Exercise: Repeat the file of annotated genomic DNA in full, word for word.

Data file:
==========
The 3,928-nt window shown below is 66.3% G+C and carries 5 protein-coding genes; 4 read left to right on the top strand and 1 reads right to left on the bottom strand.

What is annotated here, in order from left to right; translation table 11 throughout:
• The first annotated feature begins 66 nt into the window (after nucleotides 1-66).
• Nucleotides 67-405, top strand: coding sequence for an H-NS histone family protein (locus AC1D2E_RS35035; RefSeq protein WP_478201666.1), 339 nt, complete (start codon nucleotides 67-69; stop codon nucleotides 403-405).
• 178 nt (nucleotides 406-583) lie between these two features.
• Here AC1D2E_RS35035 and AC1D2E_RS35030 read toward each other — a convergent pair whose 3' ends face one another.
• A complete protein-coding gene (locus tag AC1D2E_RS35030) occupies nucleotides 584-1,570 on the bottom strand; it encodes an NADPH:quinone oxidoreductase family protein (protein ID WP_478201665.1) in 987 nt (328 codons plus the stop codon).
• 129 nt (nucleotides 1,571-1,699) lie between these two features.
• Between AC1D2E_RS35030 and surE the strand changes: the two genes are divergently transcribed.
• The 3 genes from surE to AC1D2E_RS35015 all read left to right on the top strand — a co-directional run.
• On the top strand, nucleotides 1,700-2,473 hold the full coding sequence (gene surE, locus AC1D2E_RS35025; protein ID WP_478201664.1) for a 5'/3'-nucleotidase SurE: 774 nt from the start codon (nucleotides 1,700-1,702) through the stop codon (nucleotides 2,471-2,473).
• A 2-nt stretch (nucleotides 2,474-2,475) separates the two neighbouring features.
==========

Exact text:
The 3,928-nt window shown below is 66.3% G+C and carries 5 protein-coding genes; 4 read left to right on the top strand and 1 reads right to left on the bottom strand.

What is annotated here, in order from left to right; translation table 11 throughout:
• The first annotated feature begins 66 nt into the window (after nucleotides 1-66).
• Nucleotides 67-405, top strand: coding sequence for an H-NS histone family protein (locus AC1D2E_RS35035; RefSeq protein WP_478201666.1), 339 nt, complete (start codon nucleotides 67-69; stop codon nucleotides 403-405).
• 178 nt (nucleotides 406-583) lie between these two features.
• Here AC1D2E_RS35035 and AC1D2E_RS35030 read toward each other — a convergent pair whose 3' ends face one another.
• A complete protein-coding gene (locus tag AC1D2E_RS35030) occupies nucleotides 584-1,570 on the bottom strand; it encodes an NADPH:quinone oxidoreductase family protein (protein ID WP_478201665.1) in 987 nt (328 codons plus the stop codon).
• 129 nt (nucleotides 1,571-1,699) lie between these two features.
• Between AC1D2E_RS35030 and surE the strand changes: the two genes are divergently transcribed.
• The 3 genes from surE to AC1D2E_RS35015 all read left to right on the top strand — a co-directional run.
• On the top strand, nucleotides 1,700-2,473 hold the full coding sequence (gene surE, locus AC1D2E_RS35025; protein ID WP_478201664.1) for a 5'/3'-nucleotidase SurE: 774 nt from the start codon (nucleotides 1,700-1,702) through the stop codon (nucleotides 2,471-2,473).
• A 2-nt stretch (nucleotides 2,474-2,475) separates the two neighbouring features.